EBA published a report that presents its findings on the monitoring of supervisory colleges for the main cross-border European banking groups. The report also sets out the colleges' action plan for 2019. Considering the progress observed in the functioning of colleges over the years, the report mainly focuses on the quality of the colleges' deliverables and highlights examples of good practice.
The report provides key observations regarding the 2018 cycle of supervisory colleges. These observations cover organizational aspects of the colleges' work and interactions, colleges' deliverables, and the key topics for supervisory attention in 2018. Seven key topics for supervisory attention had been identified for 2018 and these are non-performing loan cleaning, business model and profitability, information technology risk and operational resilience, internal governance, Brexit, structural changes, and IFRS 9. Overall, EBA identified a significant improvement in the colleges' deliverables, although further efforts are needed, particularly to ensure that the group risk/liquidity risk assessment reports form a real joint assessment of the group-wide risks.
The action plan of supervisory colleges for 2019 includes the key tasks for supervisory colleges, as defined by the legal framework; the key topics for supervisory attention; and the EBA approach for college monitoring in 2019. The list of key topics identified in the 2019 convergence plan includes internal governance, IT risk and operational resilience, non-performing exposures, and the use of benchmarking exercises for internal models. The key tasks for supervisory colleges in 2019 include the following:
- Updating the mapping of cross-border group entities with all of the relevant information envisaged in the template of Annex I of the implementing standards on the operational functioning of colleges
- Considering expanding the list of authorities with observer status in the light of the outcome of the EBA work on the equivalence assessment of the professional secrecy provisions of non-EU supervisory authorities, following the process envisaged in the Level-1 and Level-2 provisions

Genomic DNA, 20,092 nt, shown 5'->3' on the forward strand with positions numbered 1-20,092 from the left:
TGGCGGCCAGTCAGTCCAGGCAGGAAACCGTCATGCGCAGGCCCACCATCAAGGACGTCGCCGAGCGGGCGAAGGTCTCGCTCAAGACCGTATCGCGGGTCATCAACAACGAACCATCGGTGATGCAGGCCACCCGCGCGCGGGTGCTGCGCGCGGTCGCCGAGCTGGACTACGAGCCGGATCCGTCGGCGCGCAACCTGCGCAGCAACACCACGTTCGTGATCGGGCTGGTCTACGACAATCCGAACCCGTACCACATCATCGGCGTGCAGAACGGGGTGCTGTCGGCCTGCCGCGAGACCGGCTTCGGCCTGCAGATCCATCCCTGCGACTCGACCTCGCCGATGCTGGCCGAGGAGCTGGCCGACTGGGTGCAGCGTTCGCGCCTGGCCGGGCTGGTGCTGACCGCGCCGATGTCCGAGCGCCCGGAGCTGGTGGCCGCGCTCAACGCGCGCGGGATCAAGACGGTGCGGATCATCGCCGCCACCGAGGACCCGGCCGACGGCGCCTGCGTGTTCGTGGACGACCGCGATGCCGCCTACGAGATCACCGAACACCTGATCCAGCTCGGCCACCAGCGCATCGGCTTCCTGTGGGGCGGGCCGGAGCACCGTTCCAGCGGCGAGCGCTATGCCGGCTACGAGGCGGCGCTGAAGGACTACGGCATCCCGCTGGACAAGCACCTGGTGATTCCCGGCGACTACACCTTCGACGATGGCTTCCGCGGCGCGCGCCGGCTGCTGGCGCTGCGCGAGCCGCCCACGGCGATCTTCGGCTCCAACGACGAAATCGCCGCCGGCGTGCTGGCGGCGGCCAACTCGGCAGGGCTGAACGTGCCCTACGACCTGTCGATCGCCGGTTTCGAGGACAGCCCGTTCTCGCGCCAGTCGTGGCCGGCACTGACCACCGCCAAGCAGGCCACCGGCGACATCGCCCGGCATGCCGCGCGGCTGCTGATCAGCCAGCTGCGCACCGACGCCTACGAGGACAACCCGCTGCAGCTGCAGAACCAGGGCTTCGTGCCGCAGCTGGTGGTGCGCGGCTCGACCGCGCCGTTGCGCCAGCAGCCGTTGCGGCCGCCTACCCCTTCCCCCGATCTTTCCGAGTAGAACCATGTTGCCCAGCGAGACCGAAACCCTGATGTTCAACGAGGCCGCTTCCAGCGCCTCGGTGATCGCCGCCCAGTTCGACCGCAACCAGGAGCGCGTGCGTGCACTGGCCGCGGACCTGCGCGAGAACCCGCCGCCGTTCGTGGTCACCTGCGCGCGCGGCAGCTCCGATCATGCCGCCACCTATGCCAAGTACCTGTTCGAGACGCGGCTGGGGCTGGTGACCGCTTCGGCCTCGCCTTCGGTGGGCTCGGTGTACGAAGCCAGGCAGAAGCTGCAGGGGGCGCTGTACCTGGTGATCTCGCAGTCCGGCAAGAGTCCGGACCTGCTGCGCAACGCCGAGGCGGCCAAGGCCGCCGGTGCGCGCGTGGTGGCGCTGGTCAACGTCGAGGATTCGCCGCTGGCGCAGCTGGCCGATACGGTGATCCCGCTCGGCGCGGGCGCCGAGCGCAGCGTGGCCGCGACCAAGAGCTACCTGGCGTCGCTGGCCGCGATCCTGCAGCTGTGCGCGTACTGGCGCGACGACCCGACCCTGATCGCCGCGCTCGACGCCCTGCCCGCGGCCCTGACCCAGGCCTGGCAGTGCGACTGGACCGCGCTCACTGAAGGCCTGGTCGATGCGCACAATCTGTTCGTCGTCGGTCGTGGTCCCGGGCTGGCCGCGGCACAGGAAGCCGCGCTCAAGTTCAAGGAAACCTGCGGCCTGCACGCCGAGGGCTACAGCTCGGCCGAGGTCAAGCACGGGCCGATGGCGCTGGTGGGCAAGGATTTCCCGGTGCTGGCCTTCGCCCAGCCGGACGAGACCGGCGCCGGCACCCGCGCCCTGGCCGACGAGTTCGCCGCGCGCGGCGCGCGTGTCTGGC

- Organizing physical meetings and maintaining ongoing interaction in other forms (for example, conference calls, e-mails, and written consultations)
- Adopting an annual college SEP, noting joint and individual supervisory activities, the resources committed from college members, and the timing and duration of these activities
- Organizing and establishing timelines for the joint decision cycles envisaged by the Capital Requirements Directive (CRD) IV and the Bank Recovery and Resolution Directive (BRRD)
- Developing and finalizing the group risk assessment and group liquidity risk assessment
- Reaching joint decisions on capital and liquidity
- Reaching a joint decision on the assessment of group recovery plans, measures to address impediments to these plans, and the need for individual recovery plans covering entities of the group
- Organizing and concluding other joint decisions as required by the regulatory framework of CRD IV and the BRRD (for example, approving the use of internal models or the determination of a liquidity sub-group)
Keywords: Europe, EU, Banking, Supervisory Colleges, Report, SREP, Operational Risk, EBA
Previous ArticleFIN-FSA Issues Guidance on Reporting of Settlement Internalization
ECB published Guideline 2021/975, which amends Guideline ECB/2014/31, on the additional temporary measures relating to Eurosystem refinancing operations and eligibility of collateral.
EIOPA published a report, from the Consultative Expert Group on Digital Ethics, that sets out artificial intelligence governance principles for an ethical and trustworthy artificial intelligence in the insurance sector in EU.
HKMA published the seventh and final issue of the Regtech Watch series, which outlines the three-year roadmap of HKMA to integrate supervisory technology, or suptech, into its processes.
EC launched a targeted consultation to improve transparency and efficiency in the secondary markets for nonperforming loans (NPLs).
BIS, Danmarks Nationalbank, Central Bank of Iceland, Norges Bank, and Sveriges Riksbank launched an Innovation Hub in Stockholm, making this the fifth BIS Innovation Hub Center to be opened in the past two years.
FDITECH, the technology lab of FDIC, announced a tech sprint that is designed to explore new technologies and techniques that would help expand the capabilities of community banks to meet the needs of unbanked individuals and households.
EC released the EU Taxonomy Compass, which visually represents the contents of the EU Taxonomy starting with the EU Taxonomy Climate Delegated Act.
FDIC is seeking comments on a rule to amend the interagency guidelines for real estate lending policies—also known as the Real Estate Lending Standards.
EIOPA published its annual report, which sets out the work done in 2020 and indicates the planned work areas for the coming months.
The ESRB paper that presents an analytical framework that assesses and quantifies the potential impact of a bank failure on the real economy through the lending function.